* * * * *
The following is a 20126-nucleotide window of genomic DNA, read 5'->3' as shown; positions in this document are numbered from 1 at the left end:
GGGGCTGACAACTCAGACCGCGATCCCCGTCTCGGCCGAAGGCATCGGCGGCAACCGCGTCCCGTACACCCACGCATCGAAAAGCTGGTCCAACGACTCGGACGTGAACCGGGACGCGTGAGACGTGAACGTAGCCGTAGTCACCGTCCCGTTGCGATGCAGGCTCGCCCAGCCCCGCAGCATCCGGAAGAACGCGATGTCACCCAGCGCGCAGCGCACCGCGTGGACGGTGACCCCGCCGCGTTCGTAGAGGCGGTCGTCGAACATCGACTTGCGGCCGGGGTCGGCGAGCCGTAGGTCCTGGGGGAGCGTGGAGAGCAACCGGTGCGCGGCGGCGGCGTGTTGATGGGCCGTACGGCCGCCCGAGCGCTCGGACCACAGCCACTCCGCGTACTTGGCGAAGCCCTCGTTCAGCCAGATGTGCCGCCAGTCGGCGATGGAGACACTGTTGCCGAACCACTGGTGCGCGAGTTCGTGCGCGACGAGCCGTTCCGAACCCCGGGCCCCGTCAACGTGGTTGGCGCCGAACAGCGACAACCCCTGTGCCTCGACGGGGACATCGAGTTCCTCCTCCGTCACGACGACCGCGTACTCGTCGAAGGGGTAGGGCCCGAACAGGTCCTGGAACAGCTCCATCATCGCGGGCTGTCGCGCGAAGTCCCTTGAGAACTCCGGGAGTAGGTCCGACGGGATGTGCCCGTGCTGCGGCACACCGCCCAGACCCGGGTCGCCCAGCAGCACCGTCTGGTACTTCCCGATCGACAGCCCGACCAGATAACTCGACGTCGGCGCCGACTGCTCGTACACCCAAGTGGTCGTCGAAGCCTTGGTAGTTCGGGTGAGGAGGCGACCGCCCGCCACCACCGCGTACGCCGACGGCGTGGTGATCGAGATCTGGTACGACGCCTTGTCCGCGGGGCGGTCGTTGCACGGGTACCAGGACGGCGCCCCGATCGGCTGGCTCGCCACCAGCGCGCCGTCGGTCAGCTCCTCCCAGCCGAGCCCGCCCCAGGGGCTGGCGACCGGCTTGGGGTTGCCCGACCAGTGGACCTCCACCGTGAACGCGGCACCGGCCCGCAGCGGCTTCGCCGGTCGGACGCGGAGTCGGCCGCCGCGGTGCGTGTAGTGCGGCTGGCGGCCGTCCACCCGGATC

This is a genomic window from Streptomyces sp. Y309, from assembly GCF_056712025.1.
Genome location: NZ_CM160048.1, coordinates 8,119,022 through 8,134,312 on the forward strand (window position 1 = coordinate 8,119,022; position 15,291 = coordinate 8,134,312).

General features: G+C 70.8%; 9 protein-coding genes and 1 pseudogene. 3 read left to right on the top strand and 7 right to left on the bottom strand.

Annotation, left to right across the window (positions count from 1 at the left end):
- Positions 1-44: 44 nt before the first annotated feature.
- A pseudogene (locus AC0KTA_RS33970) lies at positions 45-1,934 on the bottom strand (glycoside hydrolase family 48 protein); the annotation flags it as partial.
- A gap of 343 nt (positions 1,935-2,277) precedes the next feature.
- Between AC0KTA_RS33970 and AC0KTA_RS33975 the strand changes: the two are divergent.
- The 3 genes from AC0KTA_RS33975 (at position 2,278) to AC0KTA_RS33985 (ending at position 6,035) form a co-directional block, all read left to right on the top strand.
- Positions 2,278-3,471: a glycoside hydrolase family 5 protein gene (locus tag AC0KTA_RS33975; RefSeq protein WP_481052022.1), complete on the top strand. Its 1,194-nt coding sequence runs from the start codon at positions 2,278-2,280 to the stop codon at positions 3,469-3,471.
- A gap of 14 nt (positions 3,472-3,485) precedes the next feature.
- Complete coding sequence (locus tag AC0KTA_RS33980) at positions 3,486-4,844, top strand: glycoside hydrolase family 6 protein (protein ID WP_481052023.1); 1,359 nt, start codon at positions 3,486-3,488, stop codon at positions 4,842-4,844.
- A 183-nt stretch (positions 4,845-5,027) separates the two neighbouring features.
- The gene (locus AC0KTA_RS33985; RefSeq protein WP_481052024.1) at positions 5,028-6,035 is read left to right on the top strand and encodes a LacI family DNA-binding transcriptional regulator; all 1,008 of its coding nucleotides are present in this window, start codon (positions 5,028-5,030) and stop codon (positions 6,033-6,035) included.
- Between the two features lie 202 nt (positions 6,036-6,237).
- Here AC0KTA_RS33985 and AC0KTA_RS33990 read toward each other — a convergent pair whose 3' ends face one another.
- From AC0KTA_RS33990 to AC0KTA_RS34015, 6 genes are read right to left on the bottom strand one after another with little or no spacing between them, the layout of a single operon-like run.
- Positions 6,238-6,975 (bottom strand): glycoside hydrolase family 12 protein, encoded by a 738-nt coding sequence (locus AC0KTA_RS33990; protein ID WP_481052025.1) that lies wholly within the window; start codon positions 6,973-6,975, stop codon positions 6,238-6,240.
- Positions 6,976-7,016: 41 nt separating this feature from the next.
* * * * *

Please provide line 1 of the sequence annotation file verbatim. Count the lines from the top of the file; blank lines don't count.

The following is a 20126-nucleotide window of genomic DNA, read 5'->3' as shown; positions in this document are numbered from 1 at the left end: